Within the 1st CEG are the 577th Expeditionary Prime Base Engineer Emergency Force, or PRIME BEEF, and the 557th Expeditionary Rapid Engineer Deployable Heavy Operational Repair Squadron, or REDHORSE, both sister tenants consisting of two separate construction teams with separate projects at Al Dhafra Air Base, United Arab Emirates.


REDHORSE is a self-sustaining, mobile, heavy construction squadron, capable of rapid response and independent operations in remote, high-threat environments worldwide.

“We have teams all over the AOR building anything from taxiways on airfields to entire logistics support areas, to digging wells to provide water for bases in austere locations,” said Capt. Jared Erickson, 557th ERHS Al Dhafra AB site officer in charge.

The Mother of All Bombs awaits an encore in Afghanistan

Staff Sgt. Thomas Findlay, 557th Expeditionary Rapid Engineer Deployable Heavy Operational Repair Squadron engineering assistant, explains the foundation configuration during construction of airfield damage repair quipment warehouse, Dec. 23, 2018, at Al Dhafra Air Base, United Arab Emirates.

(U.S. Air Force photo by Tech. Sgt. Darnell T. Cannady)

“My team here on (Al Dhafra AB) is almost like a miniature mission support group,” added Erickson. “We have highly-skilled vehicle maintainers that keep our heavy equipment fleet running strong and a supply team that can acquire construction materials from around the world. We are a self-sustaining construction team that can build almost anything, anywhere.”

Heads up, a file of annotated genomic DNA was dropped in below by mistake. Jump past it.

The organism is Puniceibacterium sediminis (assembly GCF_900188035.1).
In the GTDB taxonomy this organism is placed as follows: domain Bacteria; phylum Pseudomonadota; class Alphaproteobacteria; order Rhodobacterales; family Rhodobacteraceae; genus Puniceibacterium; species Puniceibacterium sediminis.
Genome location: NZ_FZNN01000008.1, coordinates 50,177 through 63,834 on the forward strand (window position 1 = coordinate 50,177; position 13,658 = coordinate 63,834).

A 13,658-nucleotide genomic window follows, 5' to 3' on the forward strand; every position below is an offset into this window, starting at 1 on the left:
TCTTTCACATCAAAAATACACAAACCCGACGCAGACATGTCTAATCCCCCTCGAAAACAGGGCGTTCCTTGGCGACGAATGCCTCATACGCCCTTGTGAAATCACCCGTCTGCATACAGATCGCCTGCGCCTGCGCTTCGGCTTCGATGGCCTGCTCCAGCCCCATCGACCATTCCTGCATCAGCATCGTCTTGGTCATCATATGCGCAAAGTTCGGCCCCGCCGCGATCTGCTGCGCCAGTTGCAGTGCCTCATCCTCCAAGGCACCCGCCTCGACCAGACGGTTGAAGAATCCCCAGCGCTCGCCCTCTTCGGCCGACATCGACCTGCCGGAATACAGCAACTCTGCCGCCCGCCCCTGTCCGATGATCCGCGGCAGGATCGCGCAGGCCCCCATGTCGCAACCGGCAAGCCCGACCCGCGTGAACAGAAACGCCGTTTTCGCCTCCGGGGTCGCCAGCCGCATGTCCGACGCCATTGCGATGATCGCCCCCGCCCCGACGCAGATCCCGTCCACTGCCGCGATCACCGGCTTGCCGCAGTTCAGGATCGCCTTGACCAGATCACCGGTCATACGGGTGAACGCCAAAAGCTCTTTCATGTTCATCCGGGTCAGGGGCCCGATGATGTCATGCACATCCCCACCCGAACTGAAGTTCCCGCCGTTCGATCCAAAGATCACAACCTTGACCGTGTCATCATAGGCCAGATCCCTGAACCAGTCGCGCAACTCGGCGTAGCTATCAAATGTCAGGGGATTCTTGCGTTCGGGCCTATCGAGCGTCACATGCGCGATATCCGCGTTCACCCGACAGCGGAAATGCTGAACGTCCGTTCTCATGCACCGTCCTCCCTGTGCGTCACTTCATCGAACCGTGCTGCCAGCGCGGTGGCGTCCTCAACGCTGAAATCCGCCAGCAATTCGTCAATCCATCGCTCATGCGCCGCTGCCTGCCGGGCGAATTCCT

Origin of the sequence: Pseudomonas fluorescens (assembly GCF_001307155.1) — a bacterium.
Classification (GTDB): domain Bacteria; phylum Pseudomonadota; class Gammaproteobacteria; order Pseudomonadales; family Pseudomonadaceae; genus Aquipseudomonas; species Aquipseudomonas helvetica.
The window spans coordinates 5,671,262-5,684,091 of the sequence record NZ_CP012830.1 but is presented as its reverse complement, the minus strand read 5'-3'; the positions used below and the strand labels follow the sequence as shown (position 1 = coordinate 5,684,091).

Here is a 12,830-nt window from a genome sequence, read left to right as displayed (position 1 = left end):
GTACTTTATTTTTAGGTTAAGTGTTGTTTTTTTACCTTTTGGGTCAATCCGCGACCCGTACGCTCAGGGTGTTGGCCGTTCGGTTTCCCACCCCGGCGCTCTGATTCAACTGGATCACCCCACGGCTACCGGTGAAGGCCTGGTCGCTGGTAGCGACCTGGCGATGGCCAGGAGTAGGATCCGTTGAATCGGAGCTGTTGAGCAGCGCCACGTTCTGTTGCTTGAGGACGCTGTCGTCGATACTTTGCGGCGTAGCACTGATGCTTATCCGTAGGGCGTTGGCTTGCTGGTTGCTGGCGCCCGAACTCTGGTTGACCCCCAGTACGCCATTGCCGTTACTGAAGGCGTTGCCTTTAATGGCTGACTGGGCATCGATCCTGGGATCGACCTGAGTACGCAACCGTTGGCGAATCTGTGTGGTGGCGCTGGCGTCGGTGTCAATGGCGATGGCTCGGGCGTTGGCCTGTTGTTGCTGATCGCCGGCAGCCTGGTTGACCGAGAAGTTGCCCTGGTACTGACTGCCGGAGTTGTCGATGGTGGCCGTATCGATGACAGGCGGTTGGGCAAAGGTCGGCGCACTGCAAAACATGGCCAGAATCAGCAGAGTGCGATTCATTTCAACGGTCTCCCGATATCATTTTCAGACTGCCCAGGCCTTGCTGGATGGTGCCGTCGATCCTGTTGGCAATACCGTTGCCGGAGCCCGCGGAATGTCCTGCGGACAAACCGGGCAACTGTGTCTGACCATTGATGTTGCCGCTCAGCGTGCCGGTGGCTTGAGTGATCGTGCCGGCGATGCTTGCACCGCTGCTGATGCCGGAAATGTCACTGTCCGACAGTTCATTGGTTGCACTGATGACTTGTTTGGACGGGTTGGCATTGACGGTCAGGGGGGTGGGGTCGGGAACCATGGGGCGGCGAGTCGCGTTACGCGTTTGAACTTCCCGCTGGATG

Two of the current projects the 557th ERHS are working on are a warehouse for airfield damage repair equipment and a new Patriot Missile site.

“We are building a 13,000-square-foot warehouse to store and protect (.7 million) worth of airfield damage repair equipment,” said Erickson. “Additionally, we are in the process of finalizing the new Patriot Missile site, including 15 different projects valued at (.8 million) for roads, launcher pads, sunshades, tents and an electrical distribution system.”

The Mother of All Bombs awaits an encore in Afghanistan

Senior Airman Dekota Newson, 577th Expeditionary Prime Base Engineer Emergency Force heavy equipment operator, remove excess cement from the foundation system to support a build during construction, Dec. 23, 2018, at Al Dhafra Air Base, United Arab Emirates.

(U.S. Air Force photo by Tech. Sgt. Darnell T. Cannady)

The 577th Expeditionary PRIME BEEF Squadron provides a full range of engineering support required to establish, operate, and maintain garrison and contingency air bases.

Prime-BEEF forces maintain the necessary equipment and personnel to support fire emergency services; expedient construction; explosive incident response; emergency management; chemical, biological, radiological and nuclear response and many other specialized mission duties.

“The 577th EPBS is composed of Civil Engineering Air Force Specialty Codes, but have a separate role from base CE as we perform major construction and repair projects for (U.S. Air Forces Central Command),” said Capt. Paige Blackburn, 577 EPBS OIC of troop construction.

Currently, they are constructing a site by building an 18-foot tall mound and foundation to support a tower.

“The foundation system is made entirely from concrete and the site will have several miles of reinforcing steel rebar,” said Blackburn. “The tower and equipment weighs more than 120,000 pounds and is attached by large anchor bolts cast into the concrete piers. The tolerance of anchor bolt placement is extremely critical to ensure the tower frame will fit perfectly.”

The Mother of All Bombs awaits an encore in Afghanistan